England in the World Cup - impact on the economy?

Last Wednesday Mark Carney, Governor of the Bank of England, said that England’s progress through the World Cup was an “unadulterated absolute good” for the economy. Previously, the Bank of England’s Deputy Governor Andy Haldane gave two reasons why he thought the economy might be doing better than expected making a rise in interest rates more likely: the summer sunshine and England’s World Cup achievements [Note 1].

So what might be the economic impact- especially if England wins its semi-final against Croatia? England represents about 86% of UK gross value added so it is the main influence on the size and growth of the overall UK economy.

Some retail activity and consumption may be lost (more likely postponed) as a result of people spectating rather than shopping. However, consumption of other items may rise- food and drink. This World Cup has already led to a large increase in spending on betting- one forecast has been that UK online betting will increase from £1bn in 2014 to £2.5bn this time. It remains to be seen how the gains from such increased gambling will be distributed between the punters and bookies (“problem” or addictive gambling in general remains a big challenge for UK public policy).

One very interesting economic theory is about how English progress in the World Cup could even lead to increased investment (and hence drive future growth). The 1930s economist John Maynard Keynes argued a lot of investment was determined by emotions and gut instincts - confidence about the future. The suggestion might be that footballing victories could fuel “animal spirits” in England and increase a hitherto very low UK investment rate. Well, maybe, though it is pretty clear UK industrial investment has been relatively low for a very long time and there must be a range of factors which explain this.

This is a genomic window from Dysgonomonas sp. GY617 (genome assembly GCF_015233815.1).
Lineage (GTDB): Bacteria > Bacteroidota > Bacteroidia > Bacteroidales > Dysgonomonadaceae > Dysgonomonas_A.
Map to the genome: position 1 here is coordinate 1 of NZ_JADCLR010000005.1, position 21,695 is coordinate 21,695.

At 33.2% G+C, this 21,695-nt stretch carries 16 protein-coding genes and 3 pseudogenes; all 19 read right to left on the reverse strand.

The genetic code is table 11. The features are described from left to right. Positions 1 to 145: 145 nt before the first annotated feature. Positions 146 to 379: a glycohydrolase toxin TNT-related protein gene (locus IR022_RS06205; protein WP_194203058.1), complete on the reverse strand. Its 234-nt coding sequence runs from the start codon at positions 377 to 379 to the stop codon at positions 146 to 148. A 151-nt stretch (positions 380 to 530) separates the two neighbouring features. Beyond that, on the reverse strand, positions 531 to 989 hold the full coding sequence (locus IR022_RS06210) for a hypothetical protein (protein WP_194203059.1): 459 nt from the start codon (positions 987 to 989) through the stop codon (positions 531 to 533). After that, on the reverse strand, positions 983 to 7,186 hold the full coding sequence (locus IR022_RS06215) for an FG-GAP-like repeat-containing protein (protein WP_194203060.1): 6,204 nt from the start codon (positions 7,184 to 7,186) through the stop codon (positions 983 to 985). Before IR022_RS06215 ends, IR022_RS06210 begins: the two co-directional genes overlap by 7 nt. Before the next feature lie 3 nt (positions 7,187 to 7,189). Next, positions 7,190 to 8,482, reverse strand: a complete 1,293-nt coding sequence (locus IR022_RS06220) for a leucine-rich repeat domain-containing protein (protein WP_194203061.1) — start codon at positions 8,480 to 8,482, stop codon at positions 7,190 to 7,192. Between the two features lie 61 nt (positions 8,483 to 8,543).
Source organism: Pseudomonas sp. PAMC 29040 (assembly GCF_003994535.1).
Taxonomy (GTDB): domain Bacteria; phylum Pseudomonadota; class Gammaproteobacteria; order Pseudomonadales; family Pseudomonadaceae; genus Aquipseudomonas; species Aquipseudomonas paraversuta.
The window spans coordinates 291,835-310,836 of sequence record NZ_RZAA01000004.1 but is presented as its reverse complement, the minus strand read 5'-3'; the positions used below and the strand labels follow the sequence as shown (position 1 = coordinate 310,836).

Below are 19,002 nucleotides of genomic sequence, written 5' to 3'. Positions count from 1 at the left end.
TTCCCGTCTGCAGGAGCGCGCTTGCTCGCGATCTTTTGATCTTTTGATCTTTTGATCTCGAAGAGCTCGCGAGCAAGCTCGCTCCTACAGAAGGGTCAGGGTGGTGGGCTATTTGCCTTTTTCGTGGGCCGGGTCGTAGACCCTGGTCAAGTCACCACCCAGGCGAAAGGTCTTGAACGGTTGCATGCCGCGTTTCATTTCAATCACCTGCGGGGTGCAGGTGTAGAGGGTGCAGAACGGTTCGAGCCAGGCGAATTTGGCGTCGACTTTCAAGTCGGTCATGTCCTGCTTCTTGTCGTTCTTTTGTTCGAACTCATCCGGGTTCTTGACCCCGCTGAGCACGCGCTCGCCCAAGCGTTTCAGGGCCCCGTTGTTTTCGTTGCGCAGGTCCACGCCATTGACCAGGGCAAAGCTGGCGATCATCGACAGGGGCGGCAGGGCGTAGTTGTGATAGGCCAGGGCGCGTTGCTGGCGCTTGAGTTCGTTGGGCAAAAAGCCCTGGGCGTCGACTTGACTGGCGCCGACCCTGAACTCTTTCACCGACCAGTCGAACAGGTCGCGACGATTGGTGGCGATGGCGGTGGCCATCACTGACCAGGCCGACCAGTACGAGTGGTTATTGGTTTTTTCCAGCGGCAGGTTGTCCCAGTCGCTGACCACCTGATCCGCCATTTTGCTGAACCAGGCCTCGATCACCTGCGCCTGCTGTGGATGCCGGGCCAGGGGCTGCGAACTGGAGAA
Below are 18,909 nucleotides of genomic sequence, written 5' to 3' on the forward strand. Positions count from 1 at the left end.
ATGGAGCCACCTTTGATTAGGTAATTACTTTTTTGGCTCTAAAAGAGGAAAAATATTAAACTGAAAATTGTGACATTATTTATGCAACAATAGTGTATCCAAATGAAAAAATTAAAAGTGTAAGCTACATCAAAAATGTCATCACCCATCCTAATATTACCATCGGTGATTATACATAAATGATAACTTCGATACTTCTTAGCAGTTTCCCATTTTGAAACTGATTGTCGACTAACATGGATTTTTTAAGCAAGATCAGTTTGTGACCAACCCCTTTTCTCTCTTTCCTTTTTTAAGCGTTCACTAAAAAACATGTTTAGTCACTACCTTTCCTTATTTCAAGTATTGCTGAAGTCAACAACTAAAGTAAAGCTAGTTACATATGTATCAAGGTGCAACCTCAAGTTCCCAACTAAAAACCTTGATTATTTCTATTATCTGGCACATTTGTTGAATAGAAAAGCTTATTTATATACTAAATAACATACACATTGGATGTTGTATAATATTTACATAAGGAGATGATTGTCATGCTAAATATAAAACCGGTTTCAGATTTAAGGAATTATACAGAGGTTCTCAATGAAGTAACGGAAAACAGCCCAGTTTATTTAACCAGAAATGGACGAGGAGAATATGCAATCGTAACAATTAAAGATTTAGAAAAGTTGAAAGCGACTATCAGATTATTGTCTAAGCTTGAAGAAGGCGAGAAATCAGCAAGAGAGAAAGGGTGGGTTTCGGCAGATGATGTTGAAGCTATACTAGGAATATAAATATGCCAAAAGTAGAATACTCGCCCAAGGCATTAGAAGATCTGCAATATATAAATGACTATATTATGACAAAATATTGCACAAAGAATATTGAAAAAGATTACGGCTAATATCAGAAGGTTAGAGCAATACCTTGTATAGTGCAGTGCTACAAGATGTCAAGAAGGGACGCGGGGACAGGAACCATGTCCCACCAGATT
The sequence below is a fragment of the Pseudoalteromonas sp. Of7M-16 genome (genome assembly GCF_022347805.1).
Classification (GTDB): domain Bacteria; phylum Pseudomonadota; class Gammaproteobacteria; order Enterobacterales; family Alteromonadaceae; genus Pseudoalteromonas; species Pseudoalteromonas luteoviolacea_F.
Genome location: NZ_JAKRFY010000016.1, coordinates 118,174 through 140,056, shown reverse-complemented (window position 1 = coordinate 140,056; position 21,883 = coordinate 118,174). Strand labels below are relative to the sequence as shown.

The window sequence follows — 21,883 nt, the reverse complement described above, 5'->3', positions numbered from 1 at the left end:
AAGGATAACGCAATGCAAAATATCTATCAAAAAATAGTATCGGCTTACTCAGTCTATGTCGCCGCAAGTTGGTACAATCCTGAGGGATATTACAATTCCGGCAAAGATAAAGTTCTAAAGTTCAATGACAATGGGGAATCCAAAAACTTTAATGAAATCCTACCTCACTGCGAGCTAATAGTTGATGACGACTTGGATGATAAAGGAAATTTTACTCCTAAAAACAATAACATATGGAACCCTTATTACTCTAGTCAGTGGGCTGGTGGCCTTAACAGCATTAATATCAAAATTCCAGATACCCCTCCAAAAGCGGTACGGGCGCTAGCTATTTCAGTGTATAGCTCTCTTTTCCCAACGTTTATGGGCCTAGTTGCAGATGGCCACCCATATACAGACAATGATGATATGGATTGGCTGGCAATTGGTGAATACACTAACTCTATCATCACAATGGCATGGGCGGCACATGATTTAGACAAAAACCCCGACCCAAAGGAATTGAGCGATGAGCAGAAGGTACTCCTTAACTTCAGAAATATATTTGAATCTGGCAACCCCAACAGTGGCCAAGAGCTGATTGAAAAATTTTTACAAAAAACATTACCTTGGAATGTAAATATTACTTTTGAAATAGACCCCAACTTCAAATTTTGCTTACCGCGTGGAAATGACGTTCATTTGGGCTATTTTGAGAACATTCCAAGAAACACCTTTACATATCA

Another area of economic speculation would be how performance of the national team might impact on productivity. In the short run the effect could even be negative- too much distraction from work. However, there is also the long term possibility that in the warm glow of any further World Cup wins work effort and productivity rise.

So, there is an optimistic scenario whereby a mood of greater English self-confidence helps to boost the economy and perhaps even gives an increasingly embattled Prime Minister May some more room to negotiate a better Brexit deal from the hitherto immovable object of the European Commission.

History, however, suggests grounds to be cautious. The last time England reached the Semi-Finals was 1990 and in that year the economy grew by only 0.7%. England may have beaten Germany in 1966 but that did not stop German economic productivity subsequently surpassing UK levels. In 1966 the UK economy grew by 1.9%. Admittedly that may look good by the standards of what might be achieved this year but it was a fairly low growth rate compared to most of the 1950s and 1960s. And a year after the 1966 World Cup victory came one of the major economic reversals of the post-War period: Sterling underwent a major devaluation.


  1. In a previous press release (3 July 2018) I concluded that if the rather “artificial” gain to GDP through increased use of electricity is put to one side, the likelihood is that the economic effects of the heat wave will be broadly neutral (some more consumption of some items, more staycations but less retail activity generally, longer commuter times, some loss of farming output and probably decreased productivity). The really notable social cost of high temperatures may be “excess mortality” especially amongst the elderly.